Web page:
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Victims' families, MADD want changes to state DWI law

Posted January 28, 2011
Updated January 29, 2011

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— Family members of two young women killed last summer by a drunken driver gathered outside the Wilson County Courthouse Friday to protest what they call a flaw in the legal system when it comes to driving while impaired laws.

The gathering was organized by family members of Nikki Whitley and Aimie Sullivan, who were hit and killed in June by a drunken driver.

Jimmy Coleman pleaded guilty to involuntary manslaughter in the case. Court records show his license was revoked at the time for a 2008 DWI conviction.

WRAL News has done several follow-up investigations into Coleman's case and Wilson County's high rate of dismissing traffic citations. So far, the district attorney’s office has declined to comment.

“Somewhere between the arrests and the convictions, they're falling through the cracks,” said Beth Parker, who’s concerned about the law and wants tougher penalties.

Her own family member, Peter Nowell, was expected in court Friday on DWI-related charges, but his case was delayed.

Records show Nowell has been arrested on DWI charges four times since 2009 and twice already this year on charges of driving with a revoked license.

“He's going to kill somebody,” Parker said. “He's going to kill himself or somebody else. That’s the bottom line, if he's not taken off of the streets.”

Victims' families seek changes to state DWI law Victims' families seek changes to state DWI law

Craig Lloyd, executive director of Mothers Against Drunk Driving in North Carolina, said the group is pushing for a new state law requiring ignition interlock systems as part of punishment to help reduce repeat offenses.

It requires a person to blow into a device to prove he or she is sober before starting a car.

“We've seen other states across the United States that have seen that implemented for all offenders, and they've seen dramatic decreases in arrests and dramatic decreases in deaths and injuries,” Lloyd said.

Parker and others say tougher penalties could have saved the lives of Whitley and Sullivan.

“I want to know that I did what I could do to prevent that from happening (again),” Parker said. “I've done my part. Now the court needs to do theirs.”


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  • r u crazy too Jan 28, 2011

    We probably can't stop the problem, but we can hold people responsible for their action. So pass laws that prevent lawyers from plea bargaining drunk driving; and speeding cases. Make ignition interlock mandatory after first offense. After second offense, confiscate the vehicle and auction it off. NO EXCEPTIONS!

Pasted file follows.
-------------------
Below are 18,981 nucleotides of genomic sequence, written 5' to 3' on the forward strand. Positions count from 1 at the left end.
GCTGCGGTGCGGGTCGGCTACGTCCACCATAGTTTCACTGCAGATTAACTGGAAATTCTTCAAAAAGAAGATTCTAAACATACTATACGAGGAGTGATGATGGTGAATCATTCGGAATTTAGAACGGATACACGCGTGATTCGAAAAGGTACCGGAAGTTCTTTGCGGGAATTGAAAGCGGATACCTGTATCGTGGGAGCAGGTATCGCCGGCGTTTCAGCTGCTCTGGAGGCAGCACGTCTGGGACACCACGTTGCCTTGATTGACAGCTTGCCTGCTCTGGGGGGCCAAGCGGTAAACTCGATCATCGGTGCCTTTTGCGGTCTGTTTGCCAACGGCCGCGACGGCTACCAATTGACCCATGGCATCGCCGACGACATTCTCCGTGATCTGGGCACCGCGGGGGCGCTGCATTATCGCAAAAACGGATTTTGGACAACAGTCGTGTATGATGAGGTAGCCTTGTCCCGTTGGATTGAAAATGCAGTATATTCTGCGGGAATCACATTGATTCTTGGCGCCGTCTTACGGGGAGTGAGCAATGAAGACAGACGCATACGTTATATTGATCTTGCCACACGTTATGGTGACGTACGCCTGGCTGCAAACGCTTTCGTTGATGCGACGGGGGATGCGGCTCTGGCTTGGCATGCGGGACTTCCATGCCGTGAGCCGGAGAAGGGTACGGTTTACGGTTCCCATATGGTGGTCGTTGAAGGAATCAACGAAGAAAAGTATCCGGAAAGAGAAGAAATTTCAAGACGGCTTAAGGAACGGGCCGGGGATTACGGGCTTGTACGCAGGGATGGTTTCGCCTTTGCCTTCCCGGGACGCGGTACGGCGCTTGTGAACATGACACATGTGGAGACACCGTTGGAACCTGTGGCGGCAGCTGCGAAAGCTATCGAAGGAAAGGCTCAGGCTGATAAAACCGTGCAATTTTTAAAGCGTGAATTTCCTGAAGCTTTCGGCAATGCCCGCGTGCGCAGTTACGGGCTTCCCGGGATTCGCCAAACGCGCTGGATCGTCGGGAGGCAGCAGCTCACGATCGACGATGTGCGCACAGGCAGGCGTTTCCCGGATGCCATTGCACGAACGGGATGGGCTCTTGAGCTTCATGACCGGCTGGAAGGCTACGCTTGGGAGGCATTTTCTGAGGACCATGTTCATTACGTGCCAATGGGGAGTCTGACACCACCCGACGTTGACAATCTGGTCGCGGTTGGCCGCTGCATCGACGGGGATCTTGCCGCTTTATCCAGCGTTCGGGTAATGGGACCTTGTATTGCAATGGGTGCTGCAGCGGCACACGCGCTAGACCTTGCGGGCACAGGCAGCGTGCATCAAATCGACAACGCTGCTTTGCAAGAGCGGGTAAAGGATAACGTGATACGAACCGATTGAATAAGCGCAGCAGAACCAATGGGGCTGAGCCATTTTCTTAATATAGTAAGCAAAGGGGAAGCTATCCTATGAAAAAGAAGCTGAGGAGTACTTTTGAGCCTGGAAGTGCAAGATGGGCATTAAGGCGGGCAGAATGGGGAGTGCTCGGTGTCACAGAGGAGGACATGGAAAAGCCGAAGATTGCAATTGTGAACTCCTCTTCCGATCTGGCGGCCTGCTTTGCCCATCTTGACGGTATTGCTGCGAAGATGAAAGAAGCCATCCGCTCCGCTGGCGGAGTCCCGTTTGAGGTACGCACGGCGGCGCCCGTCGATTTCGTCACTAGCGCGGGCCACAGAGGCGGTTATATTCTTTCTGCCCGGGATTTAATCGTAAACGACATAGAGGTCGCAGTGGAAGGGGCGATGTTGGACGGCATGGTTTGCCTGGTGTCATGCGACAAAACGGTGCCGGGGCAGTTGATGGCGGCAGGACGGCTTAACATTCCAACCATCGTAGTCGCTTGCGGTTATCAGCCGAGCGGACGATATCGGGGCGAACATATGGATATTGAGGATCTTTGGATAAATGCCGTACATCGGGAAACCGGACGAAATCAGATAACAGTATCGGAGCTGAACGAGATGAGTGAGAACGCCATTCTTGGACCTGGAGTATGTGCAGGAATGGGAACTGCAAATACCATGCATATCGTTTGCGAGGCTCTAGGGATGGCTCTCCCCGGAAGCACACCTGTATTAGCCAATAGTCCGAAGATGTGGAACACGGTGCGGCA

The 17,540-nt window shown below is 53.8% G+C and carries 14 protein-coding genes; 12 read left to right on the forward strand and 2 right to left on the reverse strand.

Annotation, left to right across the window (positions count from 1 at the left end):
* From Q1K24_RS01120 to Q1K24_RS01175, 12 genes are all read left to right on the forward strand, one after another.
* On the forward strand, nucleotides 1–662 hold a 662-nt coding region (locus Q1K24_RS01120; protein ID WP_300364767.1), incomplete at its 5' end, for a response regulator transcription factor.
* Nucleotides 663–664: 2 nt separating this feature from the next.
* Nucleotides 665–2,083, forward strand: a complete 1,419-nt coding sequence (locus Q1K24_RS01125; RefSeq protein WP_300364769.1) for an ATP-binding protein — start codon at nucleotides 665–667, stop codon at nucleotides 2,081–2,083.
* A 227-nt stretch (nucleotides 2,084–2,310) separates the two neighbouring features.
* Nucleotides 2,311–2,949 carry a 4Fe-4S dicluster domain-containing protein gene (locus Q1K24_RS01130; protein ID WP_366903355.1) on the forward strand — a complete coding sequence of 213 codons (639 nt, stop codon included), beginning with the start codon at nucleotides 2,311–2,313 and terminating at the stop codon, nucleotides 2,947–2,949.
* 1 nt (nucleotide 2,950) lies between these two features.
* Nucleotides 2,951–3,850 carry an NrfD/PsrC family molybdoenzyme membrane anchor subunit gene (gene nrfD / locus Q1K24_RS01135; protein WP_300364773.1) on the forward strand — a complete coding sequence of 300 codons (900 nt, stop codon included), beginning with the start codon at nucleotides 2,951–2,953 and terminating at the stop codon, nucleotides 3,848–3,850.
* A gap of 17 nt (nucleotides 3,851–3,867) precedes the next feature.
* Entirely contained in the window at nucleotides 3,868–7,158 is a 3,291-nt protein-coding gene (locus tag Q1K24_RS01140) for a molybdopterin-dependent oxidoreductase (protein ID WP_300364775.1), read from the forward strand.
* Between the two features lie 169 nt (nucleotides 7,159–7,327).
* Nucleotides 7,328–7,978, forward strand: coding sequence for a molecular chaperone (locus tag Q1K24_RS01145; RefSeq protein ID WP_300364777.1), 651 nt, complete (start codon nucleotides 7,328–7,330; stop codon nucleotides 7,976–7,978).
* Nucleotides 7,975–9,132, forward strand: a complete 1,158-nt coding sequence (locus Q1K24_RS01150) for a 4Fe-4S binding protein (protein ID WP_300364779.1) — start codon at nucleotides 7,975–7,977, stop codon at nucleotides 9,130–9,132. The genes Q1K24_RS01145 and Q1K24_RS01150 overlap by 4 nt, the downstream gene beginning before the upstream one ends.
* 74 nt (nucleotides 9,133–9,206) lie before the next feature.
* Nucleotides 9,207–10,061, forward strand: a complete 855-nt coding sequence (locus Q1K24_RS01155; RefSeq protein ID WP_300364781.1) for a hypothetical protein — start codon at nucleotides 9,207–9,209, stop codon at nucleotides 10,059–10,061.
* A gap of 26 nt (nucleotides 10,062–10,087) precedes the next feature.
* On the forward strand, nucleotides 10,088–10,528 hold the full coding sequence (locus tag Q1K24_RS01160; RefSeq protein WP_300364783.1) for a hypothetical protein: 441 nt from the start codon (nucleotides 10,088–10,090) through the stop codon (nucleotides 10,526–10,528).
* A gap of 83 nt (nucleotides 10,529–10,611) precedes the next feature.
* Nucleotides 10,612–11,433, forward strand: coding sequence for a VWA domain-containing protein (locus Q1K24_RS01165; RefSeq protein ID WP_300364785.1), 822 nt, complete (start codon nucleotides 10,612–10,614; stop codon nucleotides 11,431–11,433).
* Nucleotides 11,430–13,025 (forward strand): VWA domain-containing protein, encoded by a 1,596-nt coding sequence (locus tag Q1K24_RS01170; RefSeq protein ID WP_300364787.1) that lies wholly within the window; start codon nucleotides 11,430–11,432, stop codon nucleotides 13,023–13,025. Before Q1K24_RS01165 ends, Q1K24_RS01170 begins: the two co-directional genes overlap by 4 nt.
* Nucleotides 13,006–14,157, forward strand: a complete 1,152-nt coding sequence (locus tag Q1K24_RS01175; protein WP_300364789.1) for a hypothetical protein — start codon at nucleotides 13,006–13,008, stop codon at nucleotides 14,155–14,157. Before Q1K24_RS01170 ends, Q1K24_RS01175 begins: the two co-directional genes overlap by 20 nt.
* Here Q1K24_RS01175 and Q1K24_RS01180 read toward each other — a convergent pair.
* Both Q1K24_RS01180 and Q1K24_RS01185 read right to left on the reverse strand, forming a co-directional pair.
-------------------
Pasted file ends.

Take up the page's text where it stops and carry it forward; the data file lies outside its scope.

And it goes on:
• John Sawtooth Jan 28, 2011

    I empathize with the family, my father was killed (I nearly was too) by a repeat DWI offender. Instead of tougher penalties, our already tough penalties must be enforced consistently by judges.

    Repeat offenders are a somewhat different issue - stiff penalties do not stop them. In our case, the young man served 7 years in prison, and instead of reforming, continued to offend until his early death some years later.

  • Sassie10 Jan 28, 2011

    This should be addressed asap....too many repeat offenders take peoples lives.

  • RB-1 Jan 28, 2011

    Driving, whether we want to acknowledge it or not, may be a privilege according to the law, but is truly a decision according to human nature.

    When those too selfish to consider the needs of others makes a choice to drink and drive, whether they've been convicted numerous times or have had their license revoked, what is the law to do?

    The only way one could truly inhibit them would be to disable their bodies from the limbs required to drive, and that then, would make us just as inhumane as they are.

  • happymom Jan 28, 2011

    This is a law I can get behind. My heart goes out to those who have lost loved ones to the thoughtless, heartless actions of a drunk driver.

  • RB-1 Jan 28, 2011

    I agree, but how are we to keep those without licenses from driving? Cut off their hands or feet?

    < that was sarcasm >

    There are some who are too selfish to ever consider the needs or lives of others, and that's why repeat offenders get back behind the wheel of a car without a driver's license.

    Selfishness is a part of human nature for some, and we can't change that.

  • james27613 Jan 28, 2011

    Even better way to help stop this, impound the car and Confiscate it, just like they do when you buy illegal drugs,
    you loose the car if convicted.

    Every night I drive past the intersection here in Raleigh
    where a 20yr old young lady lost her life due to a DUI driver.
    He hit her car 90MPH in a 45 ZONE.


  • ForThaBirdz Jan 28, 2011

    As a person that has had a DWI and the ignition interlock in my vehicle i think its a great way of deterring people who have a alcohol problem from getting behind the wheel. I thank every day that i didn't kill someone or myself. Too bad this isn't the total solution. Its also about people learning to control their habits. Even if that requires serious help.

  • james27613 Jan 28, 2011

    Lockout devices will make no difference.
    They will find another car to drive illegally.

    >>Court records show his license was revoked at the time for a 2008 DWI conviction.

  • yankee17 Jan 28, 2011

    In California, a DUI is a felony...They don't care if it's your first offense. I cannot believe how lenient the laws are here...Especially if you are a repeat offender.